When we talk about the heart of something, we often are referring not only to the center, but also to the essence, the character, the nature of the thing. When we celebrate American Heart Month in February, those extra meanings certainly come up for examination.
While the observances of other health-related months are occasions for raising awareness, promoting research, or increasing our commitment to care, Heart Month seems to mean all of that and more.
So Many Thoughts and Feelings Connect
Located at the center of our physical being, the job the heart does ceaselessly as we live, and the symbol it became in ancient times of a person’s storehouse of love, compassion, humanity and enthusiasm – all these meanings come into play during American Heart Month.
And we celebrate with mixed feelings because heart disease is our deadliest killer. The cause of one in every four deaths, heart disease takes more than 600,000 Americans away from us every year. Just about everybody has lost someone dear to this disease.
Wear Red on Friday
Signifying awareness, concern, and support, the American Heart Association and Go Red For Women suggest we wear red on the first Friday of February. This year it’s February 3, and it might be a good idea to consider that Friday just a focal point. Don’t we wear pink all through October for breast cancer awareness?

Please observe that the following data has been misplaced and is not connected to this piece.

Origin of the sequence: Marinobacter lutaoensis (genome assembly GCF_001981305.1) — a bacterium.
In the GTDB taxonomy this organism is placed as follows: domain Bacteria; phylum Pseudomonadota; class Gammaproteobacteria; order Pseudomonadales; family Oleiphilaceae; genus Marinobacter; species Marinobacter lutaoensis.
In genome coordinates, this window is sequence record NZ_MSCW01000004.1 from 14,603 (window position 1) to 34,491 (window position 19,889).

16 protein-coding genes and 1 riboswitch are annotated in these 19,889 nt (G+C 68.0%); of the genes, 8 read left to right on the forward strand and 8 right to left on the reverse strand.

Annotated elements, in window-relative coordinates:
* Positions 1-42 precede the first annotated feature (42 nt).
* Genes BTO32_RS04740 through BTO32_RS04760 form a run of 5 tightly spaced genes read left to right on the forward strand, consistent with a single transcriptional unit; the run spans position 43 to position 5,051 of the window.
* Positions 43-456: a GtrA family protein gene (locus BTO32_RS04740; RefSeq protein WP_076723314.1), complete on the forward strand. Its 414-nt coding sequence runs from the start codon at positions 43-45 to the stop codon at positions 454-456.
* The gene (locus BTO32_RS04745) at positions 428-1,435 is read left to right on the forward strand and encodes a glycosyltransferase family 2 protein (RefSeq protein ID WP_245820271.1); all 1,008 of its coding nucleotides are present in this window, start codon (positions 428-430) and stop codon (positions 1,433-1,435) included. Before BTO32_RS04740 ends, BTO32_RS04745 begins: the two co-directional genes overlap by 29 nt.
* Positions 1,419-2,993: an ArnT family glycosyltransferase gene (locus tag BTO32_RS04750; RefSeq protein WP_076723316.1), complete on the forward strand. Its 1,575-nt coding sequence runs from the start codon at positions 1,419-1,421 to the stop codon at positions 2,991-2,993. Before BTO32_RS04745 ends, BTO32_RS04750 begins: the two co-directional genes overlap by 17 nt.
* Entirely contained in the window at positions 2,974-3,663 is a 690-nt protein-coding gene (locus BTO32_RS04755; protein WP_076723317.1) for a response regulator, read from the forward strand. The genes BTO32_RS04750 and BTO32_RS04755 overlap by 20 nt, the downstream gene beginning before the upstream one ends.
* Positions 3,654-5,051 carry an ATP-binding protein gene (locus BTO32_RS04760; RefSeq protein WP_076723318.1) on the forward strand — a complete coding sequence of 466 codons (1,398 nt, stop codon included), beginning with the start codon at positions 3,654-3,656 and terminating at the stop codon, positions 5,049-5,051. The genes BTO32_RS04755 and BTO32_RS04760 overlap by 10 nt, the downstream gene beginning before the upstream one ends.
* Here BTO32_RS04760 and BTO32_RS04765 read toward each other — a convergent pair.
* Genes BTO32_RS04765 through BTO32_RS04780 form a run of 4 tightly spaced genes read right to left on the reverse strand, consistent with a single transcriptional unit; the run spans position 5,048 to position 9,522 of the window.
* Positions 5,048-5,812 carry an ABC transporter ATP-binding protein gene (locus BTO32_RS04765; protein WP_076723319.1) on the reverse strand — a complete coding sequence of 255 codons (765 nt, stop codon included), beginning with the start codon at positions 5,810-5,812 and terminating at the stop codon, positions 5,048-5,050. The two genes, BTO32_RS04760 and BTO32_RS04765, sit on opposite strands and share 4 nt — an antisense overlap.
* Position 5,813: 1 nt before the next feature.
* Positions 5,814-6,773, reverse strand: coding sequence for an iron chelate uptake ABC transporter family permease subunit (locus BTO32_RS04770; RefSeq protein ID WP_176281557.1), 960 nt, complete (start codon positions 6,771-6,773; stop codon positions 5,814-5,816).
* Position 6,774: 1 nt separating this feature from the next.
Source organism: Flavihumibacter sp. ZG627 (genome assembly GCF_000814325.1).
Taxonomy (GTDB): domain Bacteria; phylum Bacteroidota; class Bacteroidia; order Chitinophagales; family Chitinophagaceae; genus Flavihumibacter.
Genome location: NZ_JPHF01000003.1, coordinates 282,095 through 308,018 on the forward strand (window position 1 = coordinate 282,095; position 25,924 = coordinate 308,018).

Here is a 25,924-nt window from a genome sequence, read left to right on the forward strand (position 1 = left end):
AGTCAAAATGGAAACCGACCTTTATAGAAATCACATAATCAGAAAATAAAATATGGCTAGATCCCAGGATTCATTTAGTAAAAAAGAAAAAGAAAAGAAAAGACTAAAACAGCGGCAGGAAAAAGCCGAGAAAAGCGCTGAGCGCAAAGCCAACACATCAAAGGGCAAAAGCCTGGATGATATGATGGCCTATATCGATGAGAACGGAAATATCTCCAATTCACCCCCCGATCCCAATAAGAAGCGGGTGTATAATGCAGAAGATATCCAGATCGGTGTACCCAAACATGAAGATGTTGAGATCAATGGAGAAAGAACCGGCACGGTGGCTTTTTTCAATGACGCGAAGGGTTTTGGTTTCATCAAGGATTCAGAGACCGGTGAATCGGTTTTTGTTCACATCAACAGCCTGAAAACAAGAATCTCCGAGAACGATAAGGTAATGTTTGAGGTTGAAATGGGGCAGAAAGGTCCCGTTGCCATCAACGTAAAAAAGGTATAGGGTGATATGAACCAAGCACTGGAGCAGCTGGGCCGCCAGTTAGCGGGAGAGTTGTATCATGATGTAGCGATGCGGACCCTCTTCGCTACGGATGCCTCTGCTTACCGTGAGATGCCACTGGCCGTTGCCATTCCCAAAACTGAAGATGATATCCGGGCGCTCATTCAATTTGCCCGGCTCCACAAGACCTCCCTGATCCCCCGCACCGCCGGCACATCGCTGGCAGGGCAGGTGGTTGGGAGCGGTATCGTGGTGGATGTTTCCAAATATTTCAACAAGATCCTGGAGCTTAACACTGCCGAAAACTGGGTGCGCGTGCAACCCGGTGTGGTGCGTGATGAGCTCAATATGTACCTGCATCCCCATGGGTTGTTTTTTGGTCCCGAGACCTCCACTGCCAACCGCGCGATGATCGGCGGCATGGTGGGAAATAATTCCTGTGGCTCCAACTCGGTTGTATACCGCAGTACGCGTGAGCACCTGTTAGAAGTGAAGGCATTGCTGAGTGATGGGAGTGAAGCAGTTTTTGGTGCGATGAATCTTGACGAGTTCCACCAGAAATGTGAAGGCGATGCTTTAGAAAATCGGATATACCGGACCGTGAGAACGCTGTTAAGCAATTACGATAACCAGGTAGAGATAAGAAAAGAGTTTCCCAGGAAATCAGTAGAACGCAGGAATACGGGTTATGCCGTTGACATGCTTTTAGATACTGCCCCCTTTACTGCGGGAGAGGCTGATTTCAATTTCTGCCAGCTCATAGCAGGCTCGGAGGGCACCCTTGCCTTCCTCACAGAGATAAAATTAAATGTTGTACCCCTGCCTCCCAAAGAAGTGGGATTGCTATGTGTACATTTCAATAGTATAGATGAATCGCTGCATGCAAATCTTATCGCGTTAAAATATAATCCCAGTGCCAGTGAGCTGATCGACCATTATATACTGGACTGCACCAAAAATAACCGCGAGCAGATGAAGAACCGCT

Awareness, though, is just the gateway to action. The actions that go with awareness during Heart Month are up to all of us. There are so many was to make a difference that you’re sure to find at least one that fits.
A Few Changes Can Reduce Your Risk
For each of us, even a small, consistent change in what we eat and how we move can make a difference. The Department of Health and Human Services makes suggestions that are as simple as ABCs.
- Aspirin: Ask your family physician if a low-dose aspirin regimen is right for you. It can reduce the risk of heart attack for many people.
- Blood pressure control: Know your numbers and get grooved in a diet and exercise rhythm that works for you.
- Cholesterol: Monitor your levels and ask your doctor how to get them where they ought to be and keep them there.
And the little “s” that makes ABCs plural is actually a very big one – Smoking, the No. 1 cause of preventable disease. If you haven’t quit, it’s time. If you have tried, keep trying. Get your family doctor on your side, because research is conclusive that people who get some kind of help and support are more successful at kicking cigarettes than folks who try to go it alone. And if you don’t have a family doctor, then schedule an appointment with us at Global Family Medicine to be sure just where you stand. Call us at 843-815-6468.